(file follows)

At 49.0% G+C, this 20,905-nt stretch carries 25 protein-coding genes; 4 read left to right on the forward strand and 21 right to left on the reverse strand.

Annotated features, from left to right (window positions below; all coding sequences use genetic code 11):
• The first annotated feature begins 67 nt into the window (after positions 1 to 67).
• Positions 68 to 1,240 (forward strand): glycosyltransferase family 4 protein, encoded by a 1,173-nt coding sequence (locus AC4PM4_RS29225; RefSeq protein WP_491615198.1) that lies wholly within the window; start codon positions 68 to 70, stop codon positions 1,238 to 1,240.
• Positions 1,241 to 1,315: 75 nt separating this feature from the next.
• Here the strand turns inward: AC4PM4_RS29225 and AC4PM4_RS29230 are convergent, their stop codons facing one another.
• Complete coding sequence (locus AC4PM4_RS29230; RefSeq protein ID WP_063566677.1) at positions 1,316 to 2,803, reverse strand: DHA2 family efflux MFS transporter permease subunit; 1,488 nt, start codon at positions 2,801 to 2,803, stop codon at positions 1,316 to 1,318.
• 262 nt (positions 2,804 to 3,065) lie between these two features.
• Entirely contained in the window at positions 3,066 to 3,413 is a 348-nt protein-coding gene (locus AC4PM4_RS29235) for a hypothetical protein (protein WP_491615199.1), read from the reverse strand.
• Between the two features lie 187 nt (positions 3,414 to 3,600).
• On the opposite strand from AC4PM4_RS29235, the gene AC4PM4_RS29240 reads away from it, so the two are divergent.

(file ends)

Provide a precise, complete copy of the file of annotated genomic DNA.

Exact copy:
At 49.0% G+C, this 20,905-nt stretch carries 25 protein-coding genes; 4 read left to right on the forward strand and 21 right to left on the reverse strand.

Annotated features, from left to right (window positions below; all coding sequences use genetic code 11):
• The first annotated feature begins 67 nt into the window (after positions 1 to 67).
• Positions 68 to 1,240 (forward strand): glycosyltransferase family 4 protein, encoded by a 1,173-nt coding sequence (locus AC4PM4_RS29225; RefSeq protein WP_491615198.1) that lies wholly within the window; start codon positions 68 to 70, stop codon positions 1,238 to 1,240.
• Positions 1,241 to 1,315: 75 nt separating this feature from the next.
• Here the strand turns inward: AC4PM4_RS29225 and AC4PM4_RS29230 are convergent, their stop codons facing one another.
• Complete coding sequence (locus AC4PM4_RS29230; RefSeq protein ID WP_063566677.1) at positions 1,316 to 2,803, reverse strand: DHA2 family efflux MFS transporter permease subunit; 1,488 nt, start codon at positions 2,801 to 2,803, stop codon at positions 1,316 to 1,318.
• 262 nt (positions 2,804 to 3,065) lie between these two features.
• Entirely contained in the window at positions 3,066 to 3,413 is a 348-nt protein-coding gene (locus AC4PM4_RS29235) for a hypothetical protein (protein WP_491615199.1), read from the reverse strand.
• Between the two features lie 187 nt (positions 3,414 to 3,600).
• On the opposite strand from AC4PM4_RS29235, the gene AC4PM4_RS29240 reads away from it, so the two are divergent.